Finished checking out Nomura? Good! Anyway, the last act of the evening fitted in with everyone else. Kizmit have been going for a while and they’re still playing as strong as ever. There sound is a bit too poppy for my liking, but it still had a good sound to it. After a while, the songs began to get a bit samey and I pretty much lost interest. There wasn’t much to look at on stage as it was just a crowd of well dressed guys standing still. Whether this was due to lack of space or lack of confidence, I couldn’t tell you. Kizmit are a well meaning band, but I think their sound is starting to show some serious crow feet.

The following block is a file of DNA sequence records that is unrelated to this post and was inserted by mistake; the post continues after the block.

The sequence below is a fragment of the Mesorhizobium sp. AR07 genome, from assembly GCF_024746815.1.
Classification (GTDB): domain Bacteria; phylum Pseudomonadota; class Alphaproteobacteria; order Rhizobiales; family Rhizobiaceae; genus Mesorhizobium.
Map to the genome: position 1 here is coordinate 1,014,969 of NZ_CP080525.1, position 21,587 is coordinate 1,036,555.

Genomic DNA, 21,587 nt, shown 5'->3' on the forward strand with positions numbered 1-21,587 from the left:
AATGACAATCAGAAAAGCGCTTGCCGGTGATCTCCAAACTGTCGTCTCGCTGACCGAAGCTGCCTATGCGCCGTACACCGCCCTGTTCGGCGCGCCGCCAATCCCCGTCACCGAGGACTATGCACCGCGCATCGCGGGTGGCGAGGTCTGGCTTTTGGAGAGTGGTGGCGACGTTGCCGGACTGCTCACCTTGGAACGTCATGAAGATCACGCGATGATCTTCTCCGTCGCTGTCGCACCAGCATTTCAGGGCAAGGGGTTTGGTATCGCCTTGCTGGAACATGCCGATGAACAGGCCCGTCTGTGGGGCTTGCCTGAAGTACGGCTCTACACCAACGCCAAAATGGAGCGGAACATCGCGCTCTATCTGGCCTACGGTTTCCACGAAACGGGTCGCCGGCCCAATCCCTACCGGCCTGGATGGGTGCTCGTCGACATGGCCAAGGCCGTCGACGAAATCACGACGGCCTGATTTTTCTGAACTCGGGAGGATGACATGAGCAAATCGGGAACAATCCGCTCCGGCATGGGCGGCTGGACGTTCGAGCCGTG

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Wedgewood Rooms Showcase 2011 Heat 5

by on Aug.15, 2011, under Gigs, Music, Review

And so ends a four day booze and culture odyssey with the next heat in the age old tradition of the Wedgewood Rooms Showcase. I was promised a fair selection of dirty rock, but alas, I didn’t get the call in time to refit myself with some leather and long hair. The night went pretty smoothly and Martin Hoare’s burnt pizza served as mascot for the entire evening. At no point did I attempt to eat it. Neither did the following acts.

Platform Location